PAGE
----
Part of S.M.A.R.T. dating is to fully believe that Hashem makes shidduchim and gives every person the opportunity to meet their bashert, but you have the choice to reject it.
In this week’s parshas, Chayei Sara, we learn that Avraham chose a shadchan to find a match for Yitzchak, and gave two instructions: not to take a wife from the daughters of Cana’an and to take a wife “from my land and my people”. Yitzchak was a great catch, but he didn’t come with a long list of demands he needed in a wife. Eliezer was sent to find someone with great middos, of the finest character.
Those who come with their long lists believe themselves to be of higher caliber than Yitzchak, demanding this and that, that and this. It is both unrealistic and lacking bitachon in Hashem to believe that you have the right to demand your long list rather than accept what Hashem chose for you. The list of demands and lack of flexibility, reality, and bitachon is often the reason people get older and do not marry.
We do not know how Hashem will enable a shidduch to happen, when, where, or who the messenger will be. In this week’s Parsha, Chayei Sara, we learn of the role of a shadchan in facilitating shidduchim. The pasuk tells us that Avraham sent someone he trusted to choose a mate for Yitzchak. If someone chances upon you to suggest a shidduch, such as a colleague or friend, then the trust factor is not as critical. But if you are choosing a facilitator for your shidduchim, then trust is critical.
Many Rabbis suggest that choosing a facilitator is a level of hishtadlus. You cannot rely on the miracle of someone making your shidduch by chance. It is recommended to choose 2 or 3 facilitators; you don’t need 500 to be considered hishtadlus. What does this mean? It means that you select 2 or 3 trustworthy messengers for you – whether it is a matchmaker on a website or off a website. Choose matchmakers that recognize that they are only messengers from Hashem, and who are willing to invest in you by presenting people that they believe are relevant, not randomly making suggestions based on superficial reasons.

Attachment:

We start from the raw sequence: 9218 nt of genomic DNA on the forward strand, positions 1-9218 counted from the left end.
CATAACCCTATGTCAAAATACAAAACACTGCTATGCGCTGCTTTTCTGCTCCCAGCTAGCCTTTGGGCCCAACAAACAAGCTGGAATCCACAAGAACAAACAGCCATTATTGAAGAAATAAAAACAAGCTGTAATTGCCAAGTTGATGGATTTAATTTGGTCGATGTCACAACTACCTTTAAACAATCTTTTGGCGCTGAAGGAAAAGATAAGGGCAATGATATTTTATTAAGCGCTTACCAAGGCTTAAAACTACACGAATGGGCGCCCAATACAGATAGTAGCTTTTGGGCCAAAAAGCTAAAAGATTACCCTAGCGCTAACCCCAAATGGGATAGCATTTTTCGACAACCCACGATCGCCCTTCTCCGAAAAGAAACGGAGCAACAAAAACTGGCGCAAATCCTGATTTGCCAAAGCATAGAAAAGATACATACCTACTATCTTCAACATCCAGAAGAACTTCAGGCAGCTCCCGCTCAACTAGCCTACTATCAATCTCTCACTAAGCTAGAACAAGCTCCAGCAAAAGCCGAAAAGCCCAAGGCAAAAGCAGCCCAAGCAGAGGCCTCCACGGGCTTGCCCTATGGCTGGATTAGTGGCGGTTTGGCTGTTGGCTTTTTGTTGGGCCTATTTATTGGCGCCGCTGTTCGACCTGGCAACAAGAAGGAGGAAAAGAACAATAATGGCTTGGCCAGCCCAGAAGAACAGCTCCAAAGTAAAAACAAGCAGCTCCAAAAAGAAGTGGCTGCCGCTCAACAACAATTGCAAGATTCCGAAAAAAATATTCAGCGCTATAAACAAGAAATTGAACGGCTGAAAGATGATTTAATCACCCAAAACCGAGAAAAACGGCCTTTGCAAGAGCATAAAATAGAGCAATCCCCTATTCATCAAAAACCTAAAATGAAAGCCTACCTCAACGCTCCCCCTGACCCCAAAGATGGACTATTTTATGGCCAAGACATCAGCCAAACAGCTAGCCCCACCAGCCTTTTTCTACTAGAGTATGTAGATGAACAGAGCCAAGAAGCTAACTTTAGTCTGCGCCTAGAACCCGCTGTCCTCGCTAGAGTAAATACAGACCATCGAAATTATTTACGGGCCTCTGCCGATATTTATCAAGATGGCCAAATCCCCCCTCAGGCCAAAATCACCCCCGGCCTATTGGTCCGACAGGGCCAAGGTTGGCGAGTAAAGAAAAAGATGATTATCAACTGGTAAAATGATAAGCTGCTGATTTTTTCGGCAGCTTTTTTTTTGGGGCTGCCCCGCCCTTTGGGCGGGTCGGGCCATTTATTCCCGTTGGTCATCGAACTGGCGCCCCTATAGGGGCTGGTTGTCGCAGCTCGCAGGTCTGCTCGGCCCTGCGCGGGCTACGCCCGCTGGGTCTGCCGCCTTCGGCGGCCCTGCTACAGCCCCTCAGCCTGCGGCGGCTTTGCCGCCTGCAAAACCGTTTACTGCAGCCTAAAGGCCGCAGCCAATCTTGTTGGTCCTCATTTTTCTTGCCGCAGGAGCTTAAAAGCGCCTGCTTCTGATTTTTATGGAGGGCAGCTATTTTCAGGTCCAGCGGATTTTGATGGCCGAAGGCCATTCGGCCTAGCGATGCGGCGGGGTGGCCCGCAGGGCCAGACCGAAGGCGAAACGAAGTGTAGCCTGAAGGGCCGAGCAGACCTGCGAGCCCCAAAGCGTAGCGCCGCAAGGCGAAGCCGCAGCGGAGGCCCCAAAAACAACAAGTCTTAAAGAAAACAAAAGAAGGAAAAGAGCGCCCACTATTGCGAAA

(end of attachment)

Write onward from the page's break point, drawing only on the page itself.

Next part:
Note the emphasis on “they believe”. If you choose trusted matchmakers, then you need to rely on their recommendations. When they present a match, you should immediately ask, why are you suggesting this person. At the same time, you should trust if they tell you the other person is attractive, kind etc. without having to see a photo. Your need to see a photo means (1) you don’t trust the matchmaker – and then you should find a new matchmaker; (2) you believe that Hashem chose your bashert specific to your taste in attraction, which is a sign that you are not really ready to get married.
This parsha further teaches us that despite Eliezer choosing a woman with amazing middos, who also happened to be beautiful, Yitzchak didn’t just accept the match. The Ramchal note that Yitzchak was concerned about her being so young. He had to see the signs from Hashem, the miracles of Sarah Imeinu coming to Rivka’s tent as well. Only then did he take the shidduch suggestion to the next level, not just accepting it at a first glance, but making sure. But that was already late in the game, when he was making a decision for marriage. The factors that make a prospect have potential is different at the beginning of a relationship and at the end. What Eliezer sought was different than what Yitzchak needed to seal the deal.
More about that coming soon…and remember my story:
A man with very severe pain in a tooth was complaining to a friend, who advised him to go to a dentist. The man went, and returned to the friend a few hours later, smiling broadly but without any teeth in his mouth. The friend asked, “What happened?”
“Boy, did I show that dentist,” he said. “She wanted me to tell her which tooth hurt. I told her, you’re the expert, you think you know it all, you are going to ask me to pay at the end of the visit. So, you figure out which tooth hurts. The dentist saw a big problem with one tooth and pulled that tooth. But I told her that wasn’t the one that was hurting. She saw a big problem with another tooth and pulled it. But, once again, that wasn’t the tooth that brought me into the dentist office.”
He said to his friend with glee, “She thinks she is so smart, but boy, did I get her good. She just kept pulling and pulling, and she must feel really stupid that she couldn’t get it right.”
Shadchanim who are trying to help singles get married can only help those who are working to help themselves. Sending out a pile of photographs and letting a single choose the best-looking one is not a viable path to marriage. Setting you up on a date and getting no feedback why it wasn’t the right direction is not going to help a shadchan re-route to find you someone more appropriate.